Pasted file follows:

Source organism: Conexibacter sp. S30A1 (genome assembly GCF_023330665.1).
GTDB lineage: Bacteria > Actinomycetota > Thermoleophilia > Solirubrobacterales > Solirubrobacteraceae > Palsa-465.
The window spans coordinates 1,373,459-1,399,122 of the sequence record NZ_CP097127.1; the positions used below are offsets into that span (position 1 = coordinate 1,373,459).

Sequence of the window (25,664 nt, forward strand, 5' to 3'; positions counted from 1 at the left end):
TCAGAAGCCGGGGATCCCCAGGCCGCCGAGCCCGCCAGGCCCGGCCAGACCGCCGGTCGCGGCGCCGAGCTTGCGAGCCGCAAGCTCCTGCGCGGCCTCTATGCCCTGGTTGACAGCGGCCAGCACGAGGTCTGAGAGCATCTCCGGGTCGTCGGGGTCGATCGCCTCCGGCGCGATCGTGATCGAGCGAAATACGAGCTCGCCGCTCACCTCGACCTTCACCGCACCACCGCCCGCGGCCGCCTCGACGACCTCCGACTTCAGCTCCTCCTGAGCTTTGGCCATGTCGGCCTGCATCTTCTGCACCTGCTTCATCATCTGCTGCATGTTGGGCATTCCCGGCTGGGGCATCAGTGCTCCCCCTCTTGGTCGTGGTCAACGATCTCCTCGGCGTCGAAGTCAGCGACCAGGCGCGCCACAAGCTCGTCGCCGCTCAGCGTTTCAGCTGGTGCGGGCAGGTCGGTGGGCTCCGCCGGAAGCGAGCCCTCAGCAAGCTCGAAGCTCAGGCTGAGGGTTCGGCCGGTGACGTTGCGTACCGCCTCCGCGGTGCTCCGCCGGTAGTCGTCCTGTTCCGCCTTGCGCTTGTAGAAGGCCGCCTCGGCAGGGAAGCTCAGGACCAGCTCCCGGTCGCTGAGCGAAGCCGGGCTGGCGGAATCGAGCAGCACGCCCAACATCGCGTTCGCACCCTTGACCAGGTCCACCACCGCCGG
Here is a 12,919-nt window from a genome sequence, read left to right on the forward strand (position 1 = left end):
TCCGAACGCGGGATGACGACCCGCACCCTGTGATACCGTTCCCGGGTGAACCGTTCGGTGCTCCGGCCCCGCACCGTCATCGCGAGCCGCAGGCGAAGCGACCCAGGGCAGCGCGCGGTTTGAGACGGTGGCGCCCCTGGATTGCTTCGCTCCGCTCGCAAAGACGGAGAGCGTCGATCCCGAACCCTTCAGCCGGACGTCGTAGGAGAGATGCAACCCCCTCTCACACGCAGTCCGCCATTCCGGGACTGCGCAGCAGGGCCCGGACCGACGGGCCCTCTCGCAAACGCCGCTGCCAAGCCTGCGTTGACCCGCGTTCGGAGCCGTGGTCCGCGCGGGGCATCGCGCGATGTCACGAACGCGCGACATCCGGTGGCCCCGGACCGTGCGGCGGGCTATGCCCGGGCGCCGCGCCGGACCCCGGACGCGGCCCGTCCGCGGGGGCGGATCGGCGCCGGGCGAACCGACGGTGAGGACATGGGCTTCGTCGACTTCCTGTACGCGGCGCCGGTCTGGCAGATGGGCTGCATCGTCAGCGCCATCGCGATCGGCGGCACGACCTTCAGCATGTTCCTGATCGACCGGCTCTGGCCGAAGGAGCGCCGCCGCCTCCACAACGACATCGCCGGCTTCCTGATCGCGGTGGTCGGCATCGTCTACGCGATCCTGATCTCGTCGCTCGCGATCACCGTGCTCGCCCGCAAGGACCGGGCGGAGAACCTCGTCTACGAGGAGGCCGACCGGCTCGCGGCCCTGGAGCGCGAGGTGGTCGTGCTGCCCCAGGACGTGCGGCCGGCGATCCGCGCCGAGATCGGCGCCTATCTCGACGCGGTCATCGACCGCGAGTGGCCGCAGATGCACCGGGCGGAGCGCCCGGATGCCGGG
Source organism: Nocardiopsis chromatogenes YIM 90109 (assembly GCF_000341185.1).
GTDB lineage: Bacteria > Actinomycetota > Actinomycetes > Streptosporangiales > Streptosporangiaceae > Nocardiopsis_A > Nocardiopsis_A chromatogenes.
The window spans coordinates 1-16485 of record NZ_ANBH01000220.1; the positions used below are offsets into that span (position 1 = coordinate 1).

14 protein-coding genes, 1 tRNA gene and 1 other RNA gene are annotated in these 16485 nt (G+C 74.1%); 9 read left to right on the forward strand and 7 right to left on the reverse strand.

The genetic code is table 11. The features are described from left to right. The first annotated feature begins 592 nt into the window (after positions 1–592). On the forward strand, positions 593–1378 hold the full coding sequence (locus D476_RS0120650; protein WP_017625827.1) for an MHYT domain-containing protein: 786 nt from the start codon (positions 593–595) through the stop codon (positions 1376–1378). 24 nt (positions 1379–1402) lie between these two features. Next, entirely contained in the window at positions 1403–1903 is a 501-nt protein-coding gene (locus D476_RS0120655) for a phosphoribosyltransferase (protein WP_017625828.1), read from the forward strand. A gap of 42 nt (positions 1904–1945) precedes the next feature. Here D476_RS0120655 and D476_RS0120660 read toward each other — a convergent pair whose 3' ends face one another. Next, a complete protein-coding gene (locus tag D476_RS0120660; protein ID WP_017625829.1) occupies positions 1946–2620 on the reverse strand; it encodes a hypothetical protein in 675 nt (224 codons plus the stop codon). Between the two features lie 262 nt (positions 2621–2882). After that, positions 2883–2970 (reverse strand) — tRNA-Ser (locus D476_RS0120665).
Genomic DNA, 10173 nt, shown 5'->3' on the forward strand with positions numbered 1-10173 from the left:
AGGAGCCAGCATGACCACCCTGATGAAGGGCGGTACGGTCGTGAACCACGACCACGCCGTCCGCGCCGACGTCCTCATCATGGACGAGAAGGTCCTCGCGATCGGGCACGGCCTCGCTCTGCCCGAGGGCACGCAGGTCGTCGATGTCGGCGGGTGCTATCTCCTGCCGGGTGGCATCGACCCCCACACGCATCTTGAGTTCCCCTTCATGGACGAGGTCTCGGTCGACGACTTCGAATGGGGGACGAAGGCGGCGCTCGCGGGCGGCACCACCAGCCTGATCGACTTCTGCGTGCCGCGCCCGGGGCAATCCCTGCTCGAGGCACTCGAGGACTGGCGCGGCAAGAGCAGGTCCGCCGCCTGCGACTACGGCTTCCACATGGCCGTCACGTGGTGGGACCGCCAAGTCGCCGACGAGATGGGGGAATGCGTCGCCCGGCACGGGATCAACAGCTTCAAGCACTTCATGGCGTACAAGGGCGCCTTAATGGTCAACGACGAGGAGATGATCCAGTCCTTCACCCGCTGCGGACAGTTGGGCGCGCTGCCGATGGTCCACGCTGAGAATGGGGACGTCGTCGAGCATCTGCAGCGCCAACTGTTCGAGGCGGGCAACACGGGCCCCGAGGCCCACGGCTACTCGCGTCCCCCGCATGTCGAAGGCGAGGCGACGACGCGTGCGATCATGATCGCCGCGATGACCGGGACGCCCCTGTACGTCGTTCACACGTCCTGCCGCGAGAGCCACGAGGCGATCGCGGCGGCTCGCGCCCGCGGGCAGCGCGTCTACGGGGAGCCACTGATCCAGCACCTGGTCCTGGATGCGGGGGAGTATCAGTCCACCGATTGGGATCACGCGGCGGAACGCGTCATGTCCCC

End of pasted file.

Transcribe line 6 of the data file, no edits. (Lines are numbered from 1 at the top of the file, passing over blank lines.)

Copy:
Here is a 12,919-nt window from a genome sequence, read left to right on the forward strand (position 1 = left end):